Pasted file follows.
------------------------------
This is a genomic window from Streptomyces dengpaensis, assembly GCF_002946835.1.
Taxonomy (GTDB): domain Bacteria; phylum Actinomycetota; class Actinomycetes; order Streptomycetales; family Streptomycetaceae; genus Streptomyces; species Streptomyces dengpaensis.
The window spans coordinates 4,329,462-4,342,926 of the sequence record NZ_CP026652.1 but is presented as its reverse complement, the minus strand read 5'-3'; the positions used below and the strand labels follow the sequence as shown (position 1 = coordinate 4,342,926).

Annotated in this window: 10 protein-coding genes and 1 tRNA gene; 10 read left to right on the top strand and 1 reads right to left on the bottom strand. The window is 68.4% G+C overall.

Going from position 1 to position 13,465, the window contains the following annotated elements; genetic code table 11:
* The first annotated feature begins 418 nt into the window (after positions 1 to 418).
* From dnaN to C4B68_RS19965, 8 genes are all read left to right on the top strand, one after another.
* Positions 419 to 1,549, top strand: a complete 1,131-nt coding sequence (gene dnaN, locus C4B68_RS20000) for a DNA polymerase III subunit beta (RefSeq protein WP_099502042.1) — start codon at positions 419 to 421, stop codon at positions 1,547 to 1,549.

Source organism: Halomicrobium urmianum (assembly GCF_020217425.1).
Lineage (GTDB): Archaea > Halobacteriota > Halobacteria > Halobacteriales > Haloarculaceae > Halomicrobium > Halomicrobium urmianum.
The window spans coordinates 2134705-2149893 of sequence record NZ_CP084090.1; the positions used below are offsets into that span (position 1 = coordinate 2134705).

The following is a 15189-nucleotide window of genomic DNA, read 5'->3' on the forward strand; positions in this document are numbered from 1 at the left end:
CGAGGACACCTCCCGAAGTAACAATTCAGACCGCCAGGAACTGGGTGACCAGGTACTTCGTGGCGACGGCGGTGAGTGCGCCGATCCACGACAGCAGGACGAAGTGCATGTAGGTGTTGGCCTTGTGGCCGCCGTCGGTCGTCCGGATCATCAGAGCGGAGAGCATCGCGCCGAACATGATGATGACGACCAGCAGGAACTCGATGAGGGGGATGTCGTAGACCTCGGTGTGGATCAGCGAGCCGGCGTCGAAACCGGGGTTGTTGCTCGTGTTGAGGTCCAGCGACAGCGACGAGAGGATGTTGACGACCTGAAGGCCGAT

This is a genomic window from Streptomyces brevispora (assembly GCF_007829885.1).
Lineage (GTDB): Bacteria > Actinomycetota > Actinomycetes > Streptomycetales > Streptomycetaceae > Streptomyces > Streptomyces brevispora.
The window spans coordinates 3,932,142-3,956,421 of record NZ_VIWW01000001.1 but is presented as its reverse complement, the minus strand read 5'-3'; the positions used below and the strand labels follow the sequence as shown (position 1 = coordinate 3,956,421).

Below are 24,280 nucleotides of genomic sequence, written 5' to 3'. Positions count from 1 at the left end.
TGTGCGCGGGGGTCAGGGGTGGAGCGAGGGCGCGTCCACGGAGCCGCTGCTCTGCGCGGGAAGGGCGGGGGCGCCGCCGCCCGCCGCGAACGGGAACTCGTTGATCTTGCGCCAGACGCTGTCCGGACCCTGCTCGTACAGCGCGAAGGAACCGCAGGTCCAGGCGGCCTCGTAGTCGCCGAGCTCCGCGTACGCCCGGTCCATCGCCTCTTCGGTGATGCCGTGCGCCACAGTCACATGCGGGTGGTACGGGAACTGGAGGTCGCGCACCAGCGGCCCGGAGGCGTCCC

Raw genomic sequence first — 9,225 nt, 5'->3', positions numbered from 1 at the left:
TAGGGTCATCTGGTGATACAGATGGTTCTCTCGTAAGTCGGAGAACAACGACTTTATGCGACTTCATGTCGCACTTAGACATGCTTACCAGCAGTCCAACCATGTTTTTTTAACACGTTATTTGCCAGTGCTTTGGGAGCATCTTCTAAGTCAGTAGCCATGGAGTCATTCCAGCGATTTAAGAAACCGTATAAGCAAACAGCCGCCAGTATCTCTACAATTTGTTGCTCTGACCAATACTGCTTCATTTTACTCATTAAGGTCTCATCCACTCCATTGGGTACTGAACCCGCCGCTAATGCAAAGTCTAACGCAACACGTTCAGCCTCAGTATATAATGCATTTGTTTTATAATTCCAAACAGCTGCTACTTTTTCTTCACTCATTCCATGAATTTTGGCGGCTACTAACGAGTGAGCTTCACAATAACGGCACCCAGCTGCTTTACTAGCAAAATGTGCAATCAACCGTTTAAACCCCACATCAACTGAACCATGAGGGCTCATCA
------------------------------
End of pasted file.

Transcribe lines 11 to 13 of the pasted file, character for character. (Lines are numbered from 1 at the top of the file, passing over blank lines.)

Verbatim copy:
The window spans coordinates 2134705-2149893 of sequence record NZ_CP084090.1; the positions used below are offsets into that span (position 1 = coordinate 2134705).

The following is a 15189-nucleotide window of genomic DNA, read 5'->3' on the forward strand; positions in this document are numbered from 1 at the left end:
CGAGGACACCTCCCGAAGTAACAATTCAGACCGCCAGGAACTGGGTGACCAGGTACTTCGTGGCGACGGCGGTGAGTGCGCCGATCCACGACAGCAGGACGAAGTGCATGTAGGTGTTGGCCTTGTGGCCGCCGTCGGTCGTCCGGATCATCAGAGCGGAGAGCATCGCGCCGAACATGATGATGACGACCAGCAGGAACTCGATGAGGGGGATGTCGTAGACCTCGGTGTGGATCAGCGAGCCGGCGTCGAAACCGGGGTTGTTGCTCGTGTTGAGGTCCAGCGACAGCGACGAGAGGATGTTGACGACCTGAAGGCCGAT